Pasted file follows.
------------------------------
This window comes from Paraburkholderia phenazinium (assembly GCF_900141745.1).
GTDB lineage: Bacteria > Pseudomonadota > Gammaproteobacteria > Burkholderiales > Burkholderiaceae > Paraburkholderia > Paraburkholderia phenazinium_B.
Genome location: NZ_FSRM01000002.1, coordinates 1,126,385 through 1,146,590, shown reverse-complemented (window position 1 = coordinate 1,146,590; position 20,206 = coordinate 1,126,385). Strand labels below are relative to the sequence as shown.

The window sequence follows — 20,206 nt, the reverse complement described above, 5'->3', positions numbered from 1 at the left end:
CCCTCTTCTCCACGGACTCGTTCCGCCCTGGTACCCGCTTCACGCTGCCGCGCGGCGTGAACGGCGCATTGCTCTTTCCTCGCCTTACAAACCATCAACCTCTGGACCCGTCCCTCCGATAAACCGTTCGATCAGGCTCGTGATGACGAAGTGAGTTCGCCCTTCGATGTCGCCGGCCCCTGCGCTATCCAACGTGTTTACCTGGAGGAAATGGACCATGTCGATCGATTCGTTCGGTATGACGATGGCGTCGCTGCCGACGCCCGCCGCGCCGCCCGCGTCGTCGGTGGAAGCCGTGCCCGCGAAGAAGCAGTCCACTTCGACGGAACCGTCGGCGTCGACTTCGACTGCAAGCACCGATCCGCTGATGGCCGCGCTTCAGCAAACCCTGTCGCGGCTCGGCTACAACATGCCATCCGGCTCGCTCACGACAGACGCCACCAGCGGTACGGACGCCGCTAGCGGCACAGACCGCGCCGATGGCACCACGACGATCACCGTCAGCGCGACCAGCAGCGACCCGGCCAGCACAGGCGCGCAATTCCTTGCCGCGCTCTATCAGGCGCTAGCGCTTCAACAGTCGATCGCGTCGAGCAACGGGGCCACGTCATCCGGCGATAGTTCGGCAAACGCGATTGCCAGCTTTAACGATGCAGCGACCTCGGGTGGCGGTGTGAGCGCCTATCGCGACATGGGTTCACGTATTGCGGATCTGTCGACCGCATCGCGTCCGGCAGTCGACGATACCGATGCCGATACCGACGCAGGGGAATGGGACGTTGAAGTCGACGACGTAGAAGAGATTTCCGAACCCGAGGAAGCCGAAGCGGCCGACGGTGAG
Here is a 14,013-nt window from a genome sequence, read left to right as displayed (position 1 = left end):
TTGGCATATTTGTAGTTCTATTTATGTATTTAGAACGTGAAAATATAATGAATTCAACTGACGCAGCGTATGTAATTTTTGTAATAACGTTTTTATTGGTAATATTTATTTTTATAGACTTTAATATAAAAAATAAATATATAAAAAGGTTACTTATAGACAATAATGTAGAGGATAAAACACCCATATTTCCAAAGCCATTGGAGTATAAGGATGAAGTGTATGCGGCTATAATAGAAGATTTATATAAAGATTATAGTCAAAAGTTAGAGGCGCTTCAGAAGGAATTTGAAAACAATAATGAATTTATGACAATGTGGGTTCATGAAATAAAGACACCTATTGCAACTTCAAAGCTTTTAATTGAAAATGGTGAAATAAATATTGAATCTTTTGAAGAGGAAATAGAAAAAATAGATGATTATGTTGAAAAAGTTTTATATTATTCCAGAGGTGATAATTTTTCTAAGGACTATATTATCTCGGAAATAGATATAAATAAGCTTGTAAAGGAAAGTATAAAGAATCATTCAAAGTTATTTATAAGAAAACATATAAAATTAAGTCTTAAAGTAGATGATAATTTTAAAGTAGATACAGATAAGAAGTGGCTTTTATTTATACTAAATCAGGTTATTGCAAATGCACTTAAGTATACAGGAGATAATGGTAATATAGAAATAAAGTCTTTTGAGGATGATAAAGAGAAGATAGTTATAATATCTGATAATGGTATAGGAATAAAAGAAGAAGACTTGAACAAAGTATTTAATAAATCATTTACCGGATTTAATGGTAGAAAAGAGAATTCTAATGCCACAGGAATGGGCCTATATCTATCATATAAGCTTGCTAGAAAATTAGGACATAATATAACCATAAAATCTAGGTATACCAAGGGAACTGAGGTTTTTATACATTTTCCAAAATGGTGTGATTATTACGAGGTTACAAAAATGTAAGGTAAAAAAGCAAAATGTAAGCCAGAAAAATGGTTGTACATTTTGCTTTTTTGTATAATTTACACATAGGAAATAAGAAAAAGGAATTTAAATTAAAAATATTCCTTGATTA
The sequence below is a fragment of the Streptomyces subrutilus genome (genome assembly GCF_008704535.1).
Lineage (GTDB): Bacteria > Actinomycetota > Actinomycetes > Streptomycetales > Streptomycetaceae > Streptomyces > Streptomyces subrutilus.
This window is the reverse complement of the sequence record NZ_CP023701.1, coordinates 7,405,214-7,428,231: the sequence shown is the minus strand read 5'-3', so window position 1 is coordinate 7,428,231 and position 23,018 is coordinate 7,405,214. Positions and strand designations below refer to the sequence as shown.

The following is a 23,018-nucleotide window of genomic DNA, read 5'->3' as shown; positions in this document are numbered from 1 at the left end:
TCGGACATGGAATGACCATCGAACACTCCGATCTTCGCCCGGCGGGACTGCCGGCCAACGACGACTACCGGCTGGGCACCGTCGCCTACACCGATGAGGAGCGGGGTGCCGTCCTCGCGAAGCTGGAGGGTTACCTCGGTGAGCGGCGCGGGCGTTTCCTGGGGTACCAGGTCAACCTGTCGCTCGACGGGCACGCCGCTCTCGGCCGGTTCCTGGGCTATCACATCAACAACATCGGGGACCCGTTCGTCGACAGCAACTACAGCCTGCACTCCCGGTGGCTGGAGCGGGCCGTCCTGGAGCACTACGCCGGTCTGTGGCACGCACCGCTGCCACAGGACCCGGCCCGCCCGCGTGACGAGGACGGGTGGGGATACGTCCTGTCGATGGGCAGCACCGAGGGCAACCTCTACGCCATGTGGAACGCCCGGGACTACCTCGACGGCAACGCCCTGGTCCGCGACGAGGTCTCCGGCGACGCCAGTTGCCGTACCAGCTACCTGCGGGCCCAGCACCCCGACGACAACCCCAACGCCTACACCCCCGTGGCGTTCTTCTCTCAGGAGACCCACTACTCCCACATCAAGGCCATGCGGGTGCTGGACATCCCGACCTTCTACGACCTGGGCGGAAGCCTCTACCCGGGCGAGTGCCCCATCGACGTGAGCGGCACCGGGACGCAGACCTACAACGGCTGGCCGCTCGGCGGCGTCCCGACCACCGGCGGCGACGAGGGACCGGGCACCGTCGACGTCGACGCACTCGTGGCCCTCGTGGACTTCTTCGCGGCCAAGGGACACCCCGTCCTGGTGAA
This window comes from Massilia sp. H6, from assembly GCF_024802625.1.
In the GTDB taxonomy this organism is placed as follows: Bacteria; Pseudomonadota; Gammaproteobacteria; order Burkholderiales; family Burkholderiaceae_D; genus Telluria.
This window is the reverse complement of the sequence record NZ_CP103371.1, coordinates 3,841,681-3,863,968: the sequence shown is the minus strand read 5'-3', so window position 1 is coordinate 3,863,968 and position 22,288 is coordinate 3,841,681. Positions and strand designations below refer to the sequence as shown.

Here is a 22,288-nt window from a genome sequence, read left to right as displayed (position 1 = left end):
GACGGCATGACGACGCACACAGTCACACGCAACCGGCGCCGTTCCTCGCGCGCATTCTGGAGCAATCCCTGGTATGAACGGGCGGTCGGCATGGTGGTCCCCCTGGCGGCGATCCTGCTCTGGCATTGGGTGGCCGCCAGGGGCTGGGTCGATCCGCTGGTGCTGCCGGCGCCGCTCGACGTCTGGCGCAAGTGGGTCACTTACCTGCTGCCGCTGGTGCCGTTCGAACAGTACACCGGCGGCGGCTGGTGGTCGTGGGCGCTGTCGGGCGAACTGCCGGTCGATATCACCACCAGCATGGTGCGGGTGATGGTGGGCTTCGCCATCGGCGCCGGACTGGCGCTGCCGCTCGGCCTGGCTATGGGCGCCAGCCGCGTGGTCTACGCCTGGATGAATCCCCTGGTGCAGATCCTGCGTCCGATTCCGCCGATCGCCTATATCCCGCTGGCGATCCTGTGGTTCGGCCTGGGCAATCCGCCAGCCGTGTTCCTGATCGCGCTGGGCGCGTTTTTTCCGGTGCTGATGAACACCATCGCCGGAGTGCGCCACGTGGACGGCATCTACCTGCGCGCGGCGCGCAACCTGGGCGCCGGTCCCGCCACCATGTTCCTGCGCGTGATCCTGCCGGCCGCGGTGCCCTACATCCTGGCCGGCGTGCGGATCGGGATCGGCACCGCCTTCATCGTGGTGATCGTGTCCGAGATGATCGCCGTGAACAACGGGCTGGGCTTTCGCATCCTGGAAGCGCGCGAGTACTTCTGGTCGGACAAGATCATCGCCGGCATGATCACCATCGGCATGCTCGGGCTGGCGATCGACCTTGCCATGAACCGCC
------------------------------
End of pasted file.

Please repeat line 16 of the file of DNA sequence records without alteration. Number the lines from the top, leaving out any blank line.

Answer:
Here is a 22,288-nt window from a genome sequence, read left to right as displayed (position 1 = left end):